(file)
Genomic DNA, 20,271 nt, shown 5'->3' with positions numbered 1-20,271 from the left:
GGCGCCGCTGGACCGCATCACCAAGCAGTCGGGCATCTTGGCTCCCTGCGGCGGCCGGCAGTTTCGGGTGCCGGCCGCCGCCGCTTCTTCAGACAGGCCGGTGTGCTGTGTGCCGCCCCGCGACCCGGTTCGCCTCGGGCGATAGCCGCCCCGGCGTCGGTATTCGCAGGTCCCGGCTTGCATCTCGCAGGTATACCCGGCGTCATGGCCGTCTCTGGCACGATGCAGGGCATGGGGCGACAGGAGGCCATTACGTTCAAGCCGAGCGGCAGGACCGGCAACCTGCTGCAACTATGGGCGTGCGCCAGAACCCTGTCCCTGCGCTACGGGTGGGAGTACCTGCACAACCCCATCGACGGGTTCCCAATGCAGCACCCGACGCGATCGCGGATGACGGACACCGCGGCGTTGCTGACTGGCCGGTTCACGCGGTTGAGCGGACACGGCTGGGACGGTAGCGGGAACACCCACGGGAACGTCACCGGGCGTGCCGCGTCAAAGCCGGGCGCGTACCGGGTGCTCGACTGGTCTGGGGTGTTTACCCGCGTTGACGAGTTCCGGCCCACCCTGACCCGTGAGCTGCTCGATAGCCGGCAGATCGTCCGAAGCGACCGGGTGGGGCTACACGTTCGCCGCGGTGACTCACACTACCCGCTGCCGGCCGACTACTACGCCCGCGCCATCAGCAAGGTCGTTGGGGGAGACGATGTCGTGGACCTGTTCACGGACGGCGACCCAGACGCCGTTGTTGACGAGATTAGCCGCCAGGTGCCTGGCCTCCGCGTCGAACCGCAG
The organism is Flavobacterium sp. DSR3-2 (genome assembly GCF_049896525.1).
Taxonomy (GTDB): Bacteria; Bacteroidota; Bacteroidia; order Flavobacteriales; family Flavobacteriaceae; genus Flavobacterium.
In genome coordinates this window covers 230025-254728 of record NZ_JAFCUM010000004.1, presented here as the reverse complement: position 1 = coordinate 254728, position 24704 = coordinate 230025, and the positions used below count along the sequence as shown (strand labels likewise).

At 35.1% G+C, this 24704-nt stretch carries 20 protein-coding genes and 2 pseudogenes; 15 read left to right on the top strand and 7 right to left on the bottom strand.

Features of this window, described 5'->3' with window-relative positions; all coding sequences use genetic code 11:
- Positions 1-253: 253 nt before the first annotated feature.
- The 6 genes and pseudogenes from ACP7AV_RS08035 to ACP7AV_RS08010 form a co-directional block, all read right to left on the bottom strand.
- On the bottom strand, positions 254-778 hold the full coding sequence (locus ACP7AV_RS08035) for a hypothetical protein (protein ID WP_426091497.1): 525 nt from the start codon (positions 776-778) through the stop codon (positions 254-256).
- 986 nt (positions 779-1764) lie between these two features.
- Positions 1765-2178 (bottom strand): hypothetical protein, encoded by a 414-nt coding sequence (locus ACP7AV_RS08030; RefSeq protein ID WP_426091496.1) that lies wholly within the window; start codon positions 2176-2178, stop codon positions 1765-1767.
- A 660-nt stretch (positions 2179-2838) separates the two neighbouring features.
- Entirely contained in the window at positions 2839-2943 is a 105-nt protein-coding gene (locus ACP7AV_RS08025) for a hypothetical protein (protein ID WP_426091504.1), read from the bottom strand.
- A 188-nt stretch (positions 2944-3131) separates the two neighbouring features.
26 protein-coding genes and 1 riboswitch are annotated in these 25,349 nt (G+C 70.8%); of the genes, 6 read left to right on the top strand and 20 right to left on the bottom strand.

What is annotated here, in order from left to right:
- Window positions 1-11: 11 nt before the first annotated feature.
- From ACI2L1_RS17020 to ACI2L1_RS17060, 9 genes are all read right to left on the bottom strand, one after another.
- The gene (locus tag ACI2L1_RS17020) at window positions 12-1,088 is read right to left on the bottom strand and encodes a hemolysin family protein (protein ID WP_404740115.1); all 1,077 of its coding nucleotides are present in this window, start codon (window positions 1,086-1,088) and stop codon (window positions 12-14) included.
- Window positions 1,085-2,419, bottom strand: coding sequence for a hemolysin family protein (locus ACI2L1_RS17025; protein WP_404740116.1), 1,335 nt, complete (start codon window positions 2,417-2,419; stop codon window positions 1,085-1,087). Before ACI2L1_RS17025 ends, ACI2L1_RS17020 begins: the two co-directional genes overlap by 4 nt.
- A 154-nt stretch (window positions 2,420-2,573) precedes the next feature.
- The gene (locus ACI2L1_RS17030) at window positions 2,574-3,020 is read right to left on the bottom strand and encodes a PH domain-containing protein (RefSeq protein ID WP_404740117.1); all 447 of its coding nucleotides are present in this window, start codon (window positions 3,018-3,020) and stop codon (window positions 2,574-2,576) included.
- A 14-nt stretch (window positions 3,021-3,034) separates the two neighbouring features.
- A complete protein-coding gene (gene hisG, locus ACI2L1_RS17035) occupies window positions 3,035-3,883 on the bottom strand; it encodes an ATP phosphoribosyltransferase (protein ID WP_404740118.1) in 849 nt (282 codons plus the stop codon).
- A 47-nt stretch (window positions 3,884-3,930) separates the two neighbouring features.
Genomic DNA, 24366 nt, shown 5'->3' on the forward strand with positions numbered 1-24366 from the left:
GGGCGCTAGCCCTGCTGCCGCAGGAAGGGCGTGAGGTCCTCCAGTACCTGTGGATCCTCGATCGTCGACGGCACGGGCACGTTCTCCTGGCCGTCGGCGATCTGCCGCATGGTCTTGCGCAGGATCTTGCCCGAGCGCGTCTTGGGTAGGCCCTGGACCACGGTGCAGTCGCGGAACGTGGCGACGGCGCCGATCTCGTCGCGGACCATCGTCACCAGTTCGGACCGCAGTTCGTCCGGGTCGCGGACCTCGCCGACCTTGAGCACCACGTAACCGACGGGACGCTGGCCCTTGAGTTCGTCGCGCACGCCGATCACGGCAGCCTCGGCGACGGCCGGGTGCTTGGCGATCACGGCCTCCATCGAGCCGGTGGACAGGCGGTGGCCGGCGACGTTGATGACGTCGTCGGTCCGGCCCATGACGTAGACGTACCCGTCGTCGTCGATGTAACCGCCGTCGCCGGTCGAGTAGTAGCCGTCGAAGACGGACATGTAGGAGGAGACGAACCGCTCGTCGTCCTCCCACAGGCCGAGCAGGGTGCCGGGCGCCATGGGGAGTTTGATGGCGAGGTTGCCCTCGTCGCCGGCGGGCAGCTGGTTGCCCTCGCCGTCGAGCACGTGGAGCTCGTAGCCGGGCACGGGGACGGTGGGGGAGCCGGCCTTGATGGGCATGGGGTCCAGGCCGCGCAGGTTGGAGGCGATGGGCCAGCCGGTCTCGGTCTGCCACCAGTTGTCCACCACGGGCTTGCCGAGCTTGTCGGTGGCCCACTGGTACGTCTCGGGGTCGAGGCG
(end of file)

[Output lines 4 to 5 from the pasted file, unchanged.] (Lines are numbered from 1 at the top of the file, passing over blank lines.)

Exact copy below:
Taxonomy (GTDB): Bacteria; Bacteroidota; Bacteroidia; order Flavobacteriales; family Flavobacteriaceae; genus Flavobacterium.
In genome coordinates this window covers 230025-254728 of record NZ_JAFCUM010000004.1, presented here as the reverse complement: position 1 = coordinate 254728, position 24704 = coordinate 230025, and the positions used below count along the sequence as shown (strand labels likewise).